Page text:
Few films from the late ‘60s crystalize their era like TWO FOR THE ROAD (111 mins., 1967), the story of a couple – played by Audrey Hepburn and Albert Finney – who recount the evolution of their relationship from their first meeting through marriage, parenthood and endless bickering via a series of episodic flashbacks.
Set against a sparkling French backdrop presented in glorious widescreen by Christopher Challis, director Stanley Donen’s film – scripted by Frederic Raphael – is viscerally satisfying and beautifully scored by Henry Mancini. Jacqueline Bisset appears early on as one of Hepburn’s traveling companions, and comic relief is mostly served by Eleanor Bron and William Daniels as an irritating couple – complete with child in tow – our protagonists reluctantly travel with. The story can be strident and at-times unappealing, especially because the viewer is dropped into fragments of time where the characters’ attitudes are “set” and it’s seldom explicitly explained how/why they’ve gotten there. Yet as a time capsule, a portrait of Hepburn and Finney in their prime, and a romantic view of rural France, it’s easy to see why “Two For the Road” has long been a viewer favorite.
Making a long-overdue debut on Blu-Ray from Twilight Time, “Two For the Road” gets a needed HD upgrade courtesy of a satisfying 1080p (2.35) AVC encoded transfer. Mancini’s marvelous score is presented in its original single-channel mono mix or a cleaner, better defined 2.0 DTS MA stereo track that gives the soundtrack more room to breathe; it’s a bittersweet score with a sweetly uplifting finale that’s one of the maestro’s finest. Extras include the trailer, an isolated mono score track, the DVD commentary from Stanley Donen, and a new commentary with Julie Kirgo and Nick Redman.
Finally, it’s been a rough go lately for 3D HDTV enthusiasts, especially with word that manufacturers like LG are dropping support for the format in their new line of 4K sets. That makes a release like THE MAD MAGICIAN (72 mins., 1954) one to savor: this 1954 Columbia programmer offers Vincent Price as Don Gallico, a magician who loses his tricks, his wife, and his livelihood, and subsequently goes about exacting revenge on those who wronged him – via the magic of impersonation – in an agreeable slice of genre filmmaking from director John Brahm (“The Lodger”). The film may not be a classic – and recycles quite a bit of “House of Wax” in general – but horror fans who enjoy watching Price in a varied role(s) should take to this short and sweet period effort, one which sings in 3D with ample depth of field B&W effects on-hand.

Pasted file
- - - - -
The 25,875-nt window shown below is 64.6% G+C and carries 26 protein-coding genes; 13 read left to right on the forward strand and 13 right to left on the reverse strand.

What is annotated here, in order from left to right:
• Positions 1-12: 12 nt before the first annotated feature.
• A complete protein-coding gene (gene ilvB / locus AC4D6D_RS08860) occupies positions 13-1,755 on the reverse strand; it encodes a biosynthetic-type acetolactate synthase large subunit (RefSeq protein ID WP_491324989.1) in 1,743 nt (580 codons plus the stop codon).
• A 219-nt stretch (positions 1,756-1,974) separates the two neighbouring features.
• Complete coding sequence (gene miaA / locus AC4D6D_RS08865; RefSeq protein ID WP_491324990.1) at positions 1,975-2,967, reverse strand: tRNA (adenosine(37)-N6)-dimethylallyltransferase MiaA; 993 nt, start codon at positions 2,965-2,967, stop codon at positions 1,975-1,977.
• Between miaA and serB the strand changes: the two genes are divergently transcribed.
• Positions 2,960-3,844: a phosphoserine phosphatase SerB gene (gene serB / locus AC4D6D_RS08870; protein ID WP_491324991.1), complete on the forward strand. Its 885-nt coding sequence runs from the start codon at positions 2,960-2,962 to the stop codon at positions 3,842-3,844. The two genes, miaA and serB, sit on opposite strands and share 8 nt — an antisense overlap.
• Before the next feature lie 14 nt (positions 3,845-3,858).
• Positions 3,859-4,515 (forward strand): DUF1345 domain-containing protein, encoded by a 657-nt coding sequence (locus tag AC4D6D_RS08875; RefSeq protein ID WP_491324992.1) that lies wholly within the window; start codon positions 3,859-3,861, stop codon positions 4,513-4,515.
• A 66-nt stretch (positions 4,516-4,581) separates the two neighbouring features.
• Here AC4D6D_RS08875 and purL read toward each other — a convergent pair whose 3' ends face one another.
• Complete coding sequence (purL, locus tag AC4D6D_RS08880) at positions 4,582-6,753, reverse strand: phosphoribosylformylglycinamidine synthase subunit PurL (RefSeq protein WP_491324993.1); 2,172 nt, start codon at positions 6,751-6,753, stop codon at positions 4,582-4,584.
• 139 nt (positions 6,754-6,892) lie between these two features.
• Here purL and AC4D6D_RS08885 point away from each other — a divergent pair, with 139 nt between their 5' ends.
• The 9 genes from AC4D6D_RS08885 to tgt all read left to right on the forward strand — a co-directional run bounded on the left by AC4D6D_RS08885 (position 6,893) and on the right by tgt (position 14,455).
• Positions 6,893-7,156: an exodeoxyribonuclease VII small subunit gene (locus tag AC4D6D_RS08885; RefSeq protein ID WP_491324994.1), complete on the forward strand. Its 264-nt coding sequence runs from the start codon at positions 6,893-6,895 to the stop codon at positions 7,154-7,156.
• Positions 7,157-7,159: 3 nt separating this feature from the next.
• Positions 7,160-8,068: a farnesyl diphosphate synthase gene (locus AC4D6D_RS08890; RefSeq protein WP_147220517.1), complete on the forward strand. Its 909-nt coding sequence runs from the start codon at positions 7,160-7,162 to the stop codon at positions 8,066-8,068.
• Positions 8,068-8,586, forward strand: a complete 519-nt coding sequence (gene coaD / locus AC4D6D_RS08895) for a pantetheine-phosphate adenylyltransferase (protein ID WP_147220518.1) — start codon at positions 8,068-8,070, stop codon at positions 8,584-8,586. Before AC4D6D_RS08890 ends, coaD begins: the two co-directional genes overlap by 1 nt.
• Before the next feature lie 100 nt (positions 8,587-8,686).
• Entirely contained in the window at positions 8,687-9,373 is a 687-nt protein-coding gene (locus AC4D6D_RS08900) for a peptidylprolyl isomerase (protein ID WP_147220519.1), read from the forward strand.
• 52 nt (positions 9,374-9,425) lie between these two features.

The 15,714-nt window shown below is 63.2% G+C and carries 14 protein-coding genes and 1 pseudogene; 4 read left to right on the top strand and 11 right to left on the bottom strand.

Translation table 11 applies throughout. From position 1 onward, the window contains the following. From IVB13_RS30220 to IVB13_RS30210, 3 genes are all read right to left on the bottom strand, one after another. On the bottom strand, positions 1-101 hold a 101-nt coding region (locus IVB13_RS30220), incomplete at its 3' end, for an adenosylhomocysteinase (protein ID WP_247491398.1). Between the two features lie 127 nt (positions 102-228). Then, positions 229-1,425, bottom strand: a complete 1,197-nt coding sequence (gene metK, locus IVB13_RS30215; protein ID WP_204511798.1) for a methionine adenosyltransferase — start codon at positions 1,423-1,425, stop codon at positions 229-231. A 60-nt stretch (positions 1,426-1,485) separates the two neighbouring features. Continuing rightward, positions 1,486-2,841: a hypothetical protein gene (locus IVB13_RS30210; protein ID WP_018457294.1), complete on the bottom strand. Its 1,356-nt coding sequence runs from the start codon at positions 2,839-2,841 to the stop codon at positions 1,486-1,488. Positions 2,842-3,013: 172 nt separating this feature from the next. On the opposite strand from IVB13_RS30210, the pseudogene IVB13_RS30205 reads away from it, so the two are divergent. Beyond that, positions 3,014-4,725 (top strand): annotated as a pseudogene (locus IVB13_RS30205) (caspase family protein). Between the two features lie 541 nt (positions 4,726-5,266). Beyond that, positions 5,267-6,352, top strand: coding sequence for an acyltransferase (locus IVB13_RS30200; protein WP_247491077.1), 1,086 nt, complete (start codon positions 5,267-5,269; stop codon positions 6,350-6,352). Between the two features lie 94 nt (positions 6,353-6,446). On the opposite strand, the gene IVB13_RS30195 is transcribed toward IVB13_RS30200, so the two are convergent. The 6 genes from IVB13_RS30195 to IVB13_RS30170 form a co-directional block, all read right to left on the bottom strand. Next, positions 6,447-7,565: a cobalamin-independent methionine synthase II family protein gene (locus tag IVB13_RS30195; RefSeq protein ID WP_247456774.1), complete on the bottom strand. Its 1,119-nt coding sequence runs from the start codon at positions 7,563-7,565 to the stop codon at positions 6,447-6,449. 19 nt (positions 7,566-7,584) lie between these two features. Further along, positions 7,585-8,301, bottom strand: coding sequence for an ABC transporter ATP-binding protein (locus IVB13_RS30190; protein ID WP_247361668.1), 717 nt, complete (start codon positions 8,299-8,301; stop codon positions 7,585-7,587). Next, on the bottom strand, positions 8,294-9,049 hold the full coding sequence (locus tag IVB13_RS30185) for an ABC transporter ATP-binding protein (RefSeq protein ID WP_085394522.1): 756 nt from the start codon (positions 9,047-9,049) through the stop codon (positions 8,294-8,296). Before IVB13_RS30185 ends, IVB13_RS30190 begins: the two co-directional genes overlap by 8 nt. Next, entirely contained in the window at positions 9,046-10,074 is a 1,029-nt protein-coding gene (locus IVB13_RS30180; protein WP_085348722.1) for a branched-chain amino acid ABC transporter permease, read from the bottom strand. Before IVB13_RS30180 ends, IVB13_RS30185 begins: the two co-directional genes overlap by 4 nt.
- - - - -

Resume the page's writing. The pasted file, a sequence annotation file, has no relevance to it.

Even better, Twilight Time’s Blu-Ray ups the ante by including two vintage Three Stooges shorts, “Pardon My Backfire” and “Spooks!,” which are also included here in 3D for the first time. Commentary from David Del Valle and Steven Peros, the engaging new featurette “Master of Fright! Conjuring The Mad Magician,” the original trailer, an isolated score track, 1080p (1.85) transfers and DTS MA mono sound grace a superb release for all 3D fans – and 2D-compatible as well for Stooges and Price enthusiasts without the benefit of the third dimension.
Also New & Noteworthy
JACK REACHER: NEVER GO BACK 4K UHD Combo Pack (**, 118 mins., 2016, PG-13; Paramount): I didn’t much care for the original “Jack Reacher,” which saw Tom Cruise playing the military-investigator hero of Lee Child’s popular novels. This sequel is even a comedown from that exercise, with Reacher here tasked with helping one of his associates (Colbie Smulders) who’s been charged with espionage and the murder of two soldiers in Afghanistan. Meanwhile, Reacher himself is eventually accused of murdering her lawyer – and a 15-year-old girl believes she might be Jack’s daughter – in a film that unbelievably involved the participation of director Edward Zwick (“Glory”) and his former “thirtysomething” cohort Marshall Herskovitz, not to mention veteran writer Richard Wenk (“The Equalizer”).